Long after many of us have gone to bed, staff at our four water treatment plants are hard at work. They gear up overnight when water use is low, to ensure the plants can meet customers’ needs during the day, when demand is higher. Our three drinking water plants and recycling plant are staffed around-the-clock by operators and maintenance personnel like water treatment plant supervisor David Brancio, who monitor the treatment processes and run lab tests to ensure the water we deliver (sometimes at the rate of 350,000 gallons a minute) meets all the federal and state regulations, and even tighter Denver Water standards.

 

Distribution operator Albert Geist monitors our complex water system

Coffee percolates and the dark room glows from monitors that cover entire walls in Systems Operations (also known as Load Control). Distribution operators like Albert Geist work 24 hours a day, seven days a week, scanning various computer screens to make sure our 30 treated water reservoirs, more than 3,000 miles of pipe, 160 pressure zones and 22 pump stations are ready for the morning load as our customers wake and prepare for their day. With a water system as large and complex as ours, pumps, facilities, even entire pipelines occasionally go down for service, maintenance or repair. Operators must constantly respond to alarms that signal potential real-time problems with everything from equipment and instrumentation to water quality and pressure.

We provide customers an average of 64 billion gallons of high-quality drinking water and 2 billion gallons of treated recycled water every year. No small task, but it’s all in a day’s — or night’s — work at Denver Water.

Your water bill is going up (slightly). Here’s why

That small increase helps us make big system upgrades, ensure water reliability and plan for future needs.

By Steve Snyder

 

Nobody likes to pay a bill.

No matter how much you like a service or how essential it may be, handing over your hard-earned money to somebody else — particularly if that bill often increases from year to year — is never fun.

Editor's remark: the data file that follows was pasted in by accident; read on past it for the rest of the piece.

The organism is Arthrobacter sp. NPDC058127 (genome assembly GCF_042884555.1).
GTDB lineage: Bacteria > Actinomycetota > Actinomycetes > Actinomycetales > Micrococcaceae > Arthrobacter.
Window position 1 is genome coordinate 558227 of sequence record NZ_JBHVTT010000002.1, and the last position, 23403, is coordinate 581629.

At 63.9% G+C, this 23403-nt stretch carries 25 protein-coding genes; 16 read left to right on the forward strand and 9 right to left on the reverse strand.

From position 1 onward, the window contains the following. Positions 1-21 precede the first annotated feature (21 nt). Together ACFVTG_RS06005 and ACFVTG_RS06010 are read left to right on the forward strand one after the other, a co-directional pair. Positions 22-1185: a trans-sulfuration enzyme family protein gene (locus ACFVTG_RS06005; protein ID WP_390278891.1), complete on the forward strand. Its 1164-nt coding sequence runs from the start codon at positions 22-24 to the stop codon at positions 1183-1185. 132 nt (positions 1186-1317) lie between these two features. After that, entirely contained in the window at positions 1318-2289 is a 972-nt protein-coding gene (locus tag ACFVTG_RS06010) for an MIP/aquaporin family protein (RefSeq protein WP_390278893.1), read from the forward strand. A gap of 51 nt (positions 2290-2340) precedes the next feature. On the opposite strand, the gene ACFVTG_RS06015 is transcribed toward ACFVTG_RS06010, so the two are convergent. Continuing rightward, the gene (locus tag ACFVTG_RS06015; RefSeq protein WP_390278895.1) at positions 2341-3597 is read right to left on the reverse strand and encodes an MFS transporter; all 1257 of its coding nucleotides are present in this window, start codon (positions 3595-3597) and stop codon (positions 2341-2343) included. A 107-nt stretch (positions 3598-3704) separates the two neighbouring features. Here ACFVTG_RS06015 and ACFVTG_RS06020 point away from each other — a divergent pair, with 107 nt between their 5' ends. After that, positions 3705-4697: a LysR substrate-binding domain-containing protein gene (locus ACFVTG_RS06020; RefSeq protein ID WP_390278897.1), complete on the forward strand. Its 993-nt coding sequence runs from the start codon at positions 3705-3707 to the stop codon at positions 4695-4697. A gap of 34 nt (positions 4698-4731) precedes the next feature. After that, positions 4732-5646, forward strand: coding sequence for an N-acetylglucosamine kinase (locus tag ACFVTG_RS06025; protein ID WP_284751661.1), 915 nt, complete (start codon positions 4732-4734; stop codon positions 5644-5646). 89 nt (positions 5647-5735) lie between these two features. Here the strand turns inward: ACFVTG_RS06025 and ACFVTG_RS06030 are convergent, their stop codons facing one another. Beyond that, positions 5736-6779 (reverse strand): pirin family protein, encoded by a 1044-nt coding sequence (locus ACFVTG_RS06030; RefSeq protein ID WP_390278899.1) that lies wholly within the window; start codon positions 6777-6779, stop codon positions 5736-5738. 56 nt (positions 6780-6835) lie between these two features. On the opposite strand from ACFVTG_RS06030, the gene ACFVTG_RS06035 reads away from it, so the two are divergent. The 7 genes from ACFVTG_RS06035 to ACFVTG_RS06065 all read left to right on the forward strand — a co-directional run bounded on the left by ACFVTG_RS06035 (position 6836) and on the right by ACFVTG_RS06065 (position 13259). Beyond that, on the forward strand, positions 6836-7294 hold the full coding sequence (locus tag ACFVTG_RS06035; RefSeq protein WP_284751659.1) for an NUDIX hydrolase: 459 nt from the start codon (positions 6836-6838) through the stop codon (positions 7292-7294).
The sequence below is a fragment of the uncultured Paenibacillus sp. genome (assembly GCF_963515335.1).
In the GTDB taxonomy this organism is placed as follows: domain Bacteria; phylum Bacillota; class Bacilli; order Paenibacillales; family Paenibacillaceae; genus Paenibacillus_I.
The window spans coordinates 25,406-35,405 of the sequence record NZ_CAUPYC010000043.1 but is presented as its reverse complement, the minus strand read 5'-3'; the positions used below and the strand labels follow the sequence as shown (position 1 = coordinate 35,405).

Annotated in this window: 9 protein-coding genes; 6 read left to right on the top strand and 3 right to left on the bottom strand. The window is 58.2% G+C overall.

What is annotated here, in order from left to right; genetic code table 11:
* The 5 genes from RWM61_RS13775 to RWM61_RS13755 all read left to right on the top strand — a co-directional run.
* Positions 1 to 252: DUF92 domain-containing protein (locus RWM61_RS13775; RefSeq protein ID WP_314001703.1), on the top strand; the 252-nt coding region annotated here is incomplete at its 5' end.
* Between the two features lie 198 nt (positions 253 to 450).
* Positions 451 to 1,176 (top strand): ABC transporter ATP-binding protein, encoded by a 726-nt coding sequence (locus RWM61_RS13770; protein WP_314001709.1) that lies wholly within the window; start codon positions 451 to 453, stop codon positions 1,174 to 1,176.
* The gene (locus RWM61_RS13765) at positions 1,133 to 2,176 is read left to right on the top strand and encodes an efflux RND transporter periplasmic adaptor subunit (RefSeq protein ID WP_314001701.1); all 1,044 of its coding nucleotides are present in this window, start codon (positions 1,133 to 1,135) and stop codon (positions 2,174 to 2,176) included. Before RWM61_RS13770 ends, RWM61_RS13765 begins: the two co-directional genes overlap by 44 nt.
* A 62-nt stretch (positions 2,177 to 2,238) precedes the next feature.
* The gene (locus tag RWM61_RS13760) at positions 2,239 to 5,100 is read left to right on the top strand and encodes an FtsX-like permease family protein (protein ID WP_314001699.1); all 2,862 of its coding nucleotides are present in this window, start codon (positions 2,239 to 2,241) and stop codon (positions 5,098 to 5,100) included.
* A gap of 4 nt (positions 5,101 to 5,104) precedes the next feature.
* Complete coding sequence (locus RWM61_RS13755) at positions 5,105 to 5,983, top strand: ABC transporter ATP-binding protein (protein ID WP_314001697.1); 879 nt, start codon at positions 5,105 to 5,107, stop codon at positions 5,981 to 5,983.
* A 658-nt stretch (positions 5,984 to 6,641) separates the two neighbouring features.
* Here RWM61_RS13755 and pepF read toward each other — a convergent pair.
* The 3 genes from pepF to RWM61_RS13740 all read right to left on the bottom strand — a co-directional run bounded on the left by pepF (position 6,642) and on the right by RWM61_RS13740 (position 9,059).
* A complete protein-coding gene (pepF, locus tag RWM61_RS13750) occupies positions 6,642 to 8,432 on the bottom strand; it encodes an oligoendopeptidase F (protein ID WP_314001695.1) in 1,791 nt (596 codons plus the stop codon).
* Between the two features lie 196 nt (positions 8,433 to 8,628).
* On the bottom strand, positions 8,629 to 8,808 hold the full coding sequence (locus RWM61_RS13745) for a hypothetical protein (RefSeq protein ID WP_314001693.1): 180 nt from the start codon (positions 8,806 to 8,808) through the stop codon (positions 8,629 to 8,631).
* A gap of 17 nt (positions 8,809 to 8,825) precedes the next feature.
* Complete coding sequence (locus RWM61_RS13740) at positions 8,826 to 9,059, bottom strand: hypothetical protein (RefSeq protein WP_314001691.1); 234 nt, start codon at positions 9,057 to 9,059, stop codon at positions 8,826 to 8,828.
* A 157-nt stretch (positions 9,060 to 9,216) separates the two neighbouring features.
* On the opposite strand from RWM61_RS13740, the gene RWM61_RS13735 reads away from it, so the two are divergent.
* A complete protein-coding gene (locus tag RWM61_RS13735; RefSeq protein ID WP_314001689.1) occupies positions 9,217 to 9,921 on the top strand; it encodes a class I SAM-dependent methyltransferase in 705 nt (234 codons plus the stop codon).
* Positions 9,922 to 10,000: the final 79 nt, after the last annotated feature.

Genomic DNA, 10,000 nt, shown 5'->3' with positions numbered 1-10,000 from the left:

But when it comes to your water bill, the simple fact is the cost of running a complex water system continues to rise. Your bill helps to maintain and upgrade a vast infrastructure that allows us to collect, treat and deliver safe, reliable water, while also providing for essential fire protection services.

You’ll see some slight increases in your water bill starting April 1, 2017. Here are the answers to three questions you may be asking:

  1. Why are you raising my rates?
crews placing concrete for storage tank at Hillcrest

Crews work to place the concrete floor of one of the new Hillcrest treated water storage tanks on Dec. 10. Denver Water is in the middle of a $100 million project to improve the safety and reliability of its Hillcrest facility by replacing two 15-million-gallon underground water storage tanks with three 15-million-gallon tanks, and a pump station.

We have a large, intricate system with a lot of aging infrastructure. With a 5-year, $1.3 billion capital plan, we’re staying on top of the upgrades and new projects needed to keep this system running.

(Watch the video at the top of the page to see the kinds of projects, like replacing failing underground storage tanks and aging pipes.)

To keep up with this necessary work, we are increasing the monthly fixed charge on your bill to help us even out our revenues over the year so we can repair and upgrade our system. This means less reliance on revenues from how much water customers use, which has become increasingly difficult to predict in recent years given the more frequent and extreme weather fluctuations.

  1. How much is my water bill going up?

That depends on the type of customer you are and how you use water. Your bill is comprised of a fixed monthly charge and charges for how much water you use.

Every customer will see an increase to their monthly fixed charge. If you’re like most residential customers who have a 3/4-inch meter, that charge will increase from $8.79 to $11.86 per month.

To help offset the fixed monthly charge, the charge per 1,000 gallons for many customers will see a small decrease in 2017.

Adding up those two elements, if you live in Denver and use 115,000 gallons of water a year in the same way you did in 2016, you can expect to see an annual increase of about $29, which averages out to a monthly increase of about $2.40 a month. (Summer bills are typically higher because of outdoor water use.)

If you live in the suburbs and get your water from one of our 66 distributors, your bill will be higher than Denver resident’s. That’s because the Denver City Charter requires that suburban customers pay the full cost of service, plus an additional amount.